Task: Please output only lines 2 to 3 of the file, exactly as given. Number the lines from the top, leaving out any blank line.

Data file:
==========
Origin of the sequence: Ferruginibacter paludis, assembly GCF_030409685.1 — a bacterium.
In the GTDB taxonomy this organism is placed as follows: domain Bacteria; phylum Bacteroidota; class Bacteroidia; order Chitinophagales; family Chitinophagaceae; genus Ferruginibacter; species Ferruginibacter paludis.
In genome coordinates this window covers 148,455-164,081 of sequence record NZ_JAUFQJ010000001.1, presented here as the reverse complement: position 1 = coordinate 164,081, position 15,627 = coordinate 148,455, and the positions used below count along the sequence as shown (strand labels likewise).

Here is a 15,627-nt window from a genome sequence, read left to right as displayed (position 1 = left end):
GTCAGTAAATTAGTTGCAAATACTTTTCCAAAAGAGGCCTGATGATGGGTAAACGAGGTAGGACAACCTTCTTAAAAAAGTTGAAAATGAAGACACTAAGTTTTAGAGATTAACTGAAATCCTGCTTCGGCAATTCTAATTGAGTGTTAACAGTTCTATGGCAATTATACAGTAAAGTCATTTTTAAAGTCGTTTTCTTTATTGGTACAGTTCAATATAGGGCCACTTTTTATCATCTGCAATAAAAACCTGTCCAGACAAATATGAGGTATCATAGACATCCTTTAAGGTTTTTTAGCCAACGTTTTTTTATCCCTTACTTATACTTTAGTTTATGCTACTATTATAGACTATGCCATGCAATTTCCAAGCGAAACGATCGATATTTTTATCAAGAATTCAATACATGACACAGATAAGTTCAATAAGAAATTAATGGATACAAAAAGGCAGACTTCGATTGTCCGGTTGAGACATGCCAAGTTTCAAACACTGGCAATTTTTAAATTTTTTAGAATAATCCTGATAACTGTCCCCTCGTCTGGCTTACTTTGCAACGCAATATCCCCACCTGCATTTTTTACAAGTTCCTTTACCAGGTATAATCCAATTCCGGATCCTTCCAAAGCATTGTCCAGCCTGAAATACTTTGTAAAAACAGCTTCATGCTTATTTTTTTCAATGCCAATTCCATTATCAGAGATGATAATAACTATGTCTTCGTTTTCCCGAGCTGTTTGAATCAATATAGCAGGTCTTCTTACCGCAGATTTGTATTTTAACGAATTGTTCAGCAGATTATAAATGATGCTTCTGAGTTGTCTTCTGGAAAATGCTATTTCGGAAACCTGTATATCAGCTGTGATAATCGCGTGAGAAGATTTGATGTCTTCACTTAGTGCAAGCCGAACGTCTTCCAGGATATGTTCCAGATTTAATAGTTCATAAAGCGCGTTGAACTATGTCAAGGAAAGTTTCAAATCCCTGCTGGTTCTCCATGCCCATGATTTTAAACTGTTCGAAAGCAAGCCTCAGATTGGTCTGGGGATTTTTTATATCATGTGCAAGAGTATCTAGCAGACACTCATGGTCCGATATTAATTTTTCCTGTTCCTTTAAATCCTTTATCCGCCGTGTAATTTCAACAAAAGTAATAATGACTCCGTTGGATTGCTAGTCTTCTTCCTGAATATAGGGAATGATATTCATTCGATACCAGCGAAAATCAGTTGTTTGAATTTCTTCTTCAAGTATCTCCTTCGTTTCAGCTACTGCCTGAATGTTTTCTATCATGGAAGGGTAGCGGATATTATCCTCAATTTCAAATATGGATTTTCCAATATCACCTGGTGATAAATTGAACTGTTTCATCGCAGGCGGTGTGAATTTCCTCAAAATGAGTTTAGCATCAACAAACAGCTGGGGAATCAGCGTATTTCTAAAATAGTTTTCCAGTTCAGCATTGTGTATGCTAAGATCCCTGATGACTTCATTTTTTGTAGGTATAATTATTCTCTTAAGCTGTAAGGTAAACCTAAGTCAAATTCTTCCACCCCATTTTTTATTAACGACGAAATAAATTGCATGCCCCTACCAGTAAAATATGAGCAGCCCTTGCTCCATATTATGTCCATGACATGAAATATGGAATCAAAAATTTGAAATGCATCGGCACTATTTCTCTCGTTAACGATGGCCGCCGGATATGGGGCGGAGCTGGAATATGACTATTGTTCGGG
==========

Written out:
In the GTDB taxonomy this organism is placed as follows: domain Bacteria; phylum Bacteroidota; class Bacteroidia; order Chitinophagales; family Chitinophagaceae; genus Ferruginibacter; species Ferruginibacter paludis.
In genome coordinates this window covers 148,455-164,081 of sequence record NZ_JAUFQJ010000001.1, presented here as the reverse complement: position 1 = coordinate 164,081, position 15,627 = coordinate 148,455, and the positions used below count along the sequence as shown (strand labels likewise).